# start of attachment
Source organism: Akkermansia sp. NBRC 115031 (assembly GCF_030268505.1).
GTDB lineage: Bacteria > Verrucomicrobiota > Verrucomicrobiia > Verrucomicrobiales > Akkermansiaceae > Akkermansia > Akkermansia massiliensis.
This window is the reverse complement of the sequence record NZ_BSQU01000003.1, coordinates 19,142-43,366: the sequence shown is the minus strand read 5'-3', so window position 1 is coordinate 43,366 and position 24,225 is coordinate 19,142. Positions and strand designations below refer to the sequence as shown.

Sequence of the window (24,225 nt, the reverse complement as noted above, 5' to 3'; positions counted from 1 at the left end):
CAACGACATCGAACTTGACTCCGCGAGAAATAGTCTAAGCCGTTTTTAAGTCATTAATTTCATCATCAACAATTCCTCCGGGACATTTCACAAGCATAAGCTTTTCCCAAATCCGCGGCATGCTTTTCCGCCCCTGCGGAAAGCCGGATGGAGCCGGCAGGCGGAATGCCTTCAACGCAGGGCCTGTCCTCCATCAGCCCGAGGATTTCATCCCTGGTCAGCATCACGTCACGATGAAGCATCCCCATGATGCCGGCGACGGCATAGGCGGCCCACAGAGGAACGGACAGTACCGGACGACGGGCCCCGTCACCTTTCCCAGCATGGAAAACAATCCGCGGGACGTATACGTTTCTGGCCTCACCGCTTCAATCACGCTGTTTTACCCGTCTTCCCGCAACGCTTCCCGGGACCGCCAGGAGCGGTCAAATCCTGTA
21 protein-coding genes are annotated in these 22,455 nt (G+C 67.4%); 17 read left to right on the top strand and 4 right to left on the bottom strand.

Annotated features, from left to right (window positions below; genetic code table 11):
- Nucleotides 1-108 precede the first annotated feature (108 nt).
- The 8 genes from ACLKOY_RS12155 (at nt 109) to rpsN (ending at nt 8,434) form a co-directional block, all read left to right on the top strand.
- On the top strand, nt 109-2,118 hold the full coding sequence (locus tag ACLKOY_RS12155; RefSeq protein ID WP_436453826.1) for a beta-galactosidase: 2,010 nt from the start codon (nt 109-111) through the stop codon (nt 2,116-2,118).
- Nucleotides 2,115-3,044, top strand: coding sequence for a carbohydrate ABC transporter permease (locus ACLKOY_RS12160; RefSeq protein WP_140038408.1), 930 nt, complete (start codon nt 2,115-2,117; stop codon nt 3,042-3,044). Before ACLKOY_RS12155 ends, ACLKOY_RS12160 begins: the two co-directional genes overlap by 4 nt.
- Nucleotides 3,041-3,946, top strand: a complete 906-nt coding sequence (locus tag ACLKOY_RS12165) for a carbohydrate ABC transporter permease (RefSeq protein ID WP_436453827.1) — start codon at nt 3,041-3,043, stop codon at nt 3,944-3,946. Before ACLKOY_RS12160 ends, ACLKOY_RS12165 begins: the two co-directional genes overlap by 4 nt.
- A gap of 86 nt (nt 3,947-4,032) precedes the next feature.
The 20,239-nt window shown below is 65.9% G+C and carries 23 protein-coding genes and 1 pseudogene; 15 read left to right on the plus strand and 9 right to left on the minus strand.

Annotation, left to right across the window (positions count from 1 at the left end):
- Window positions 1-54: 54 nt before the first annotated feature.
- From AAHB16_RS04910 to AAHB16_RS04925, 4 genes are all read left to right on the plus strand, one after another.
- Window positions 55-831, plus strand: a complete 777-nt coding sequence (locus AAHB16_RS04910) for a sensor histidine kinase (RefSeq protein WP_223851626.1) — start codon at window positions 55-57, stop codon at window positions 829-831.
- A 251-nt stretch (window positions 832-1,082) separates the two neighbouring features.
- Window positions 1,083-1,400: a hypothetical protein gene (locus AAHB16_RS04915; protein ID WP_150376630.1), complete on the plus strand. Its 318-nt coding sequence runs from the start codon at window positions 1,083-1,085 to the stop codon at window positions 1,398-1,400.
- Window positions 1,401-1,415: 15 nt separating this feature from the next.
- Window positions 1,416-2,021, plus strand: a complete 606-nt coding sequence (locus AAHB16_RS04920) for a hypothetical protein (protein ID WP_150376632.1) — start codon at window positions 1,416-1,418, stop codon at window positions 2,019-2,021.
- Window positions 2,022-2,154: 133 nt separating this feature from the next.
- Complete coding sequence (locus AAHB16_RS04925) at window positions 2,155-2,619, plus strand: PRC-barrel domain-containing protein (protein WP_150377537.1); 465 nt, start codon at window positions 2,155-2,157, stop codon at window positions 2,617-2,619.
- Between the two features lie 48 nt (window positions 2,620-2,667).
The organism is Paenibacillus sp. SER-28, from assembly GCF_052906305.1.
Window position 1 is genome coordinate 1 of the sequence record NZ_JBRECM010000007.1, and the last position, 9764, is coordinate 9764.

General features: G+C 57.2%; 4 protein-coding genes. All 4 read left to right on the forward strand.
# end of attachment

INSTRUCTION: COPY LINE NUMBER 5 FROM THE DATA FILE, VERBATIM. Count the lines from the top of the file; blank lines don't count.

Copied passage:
CAACGACATCGAACTTGACTCCGCGAGAAATAGTCTAAGCCGTTTTTAAGTCATTAATTTCATCATCAACAATTCCTCCGGGACATTTCACAAGCATAAGCTTTTCCCAAATCCGCGGCATGCTTTTCCGCCCCTGCGGAAAGCCGGATGGAGCCGGCAGGCGGAATGCCTTCAACGCAGGGCCTGTCCTCCATCAGCCCGAGGATTTCATCCCTGGTCAGCATCACGTCACGATGAAGCATCCCCATGATGCCGGCGACGGCATAGGCGGCCCACAGAGGAACGGACAGTACCGGACGACGGGCCCCGTCACCTTTCCCAGCATGGAAAACAATCCGCGGGACGTATACGTTTCTGGCCTCACCGCTTCAATCACGCTGTTTTACCCGTCTTCCCGCAACGCTTCCCGGGACCGCCAGGAGCGGTCAAATCCTGTA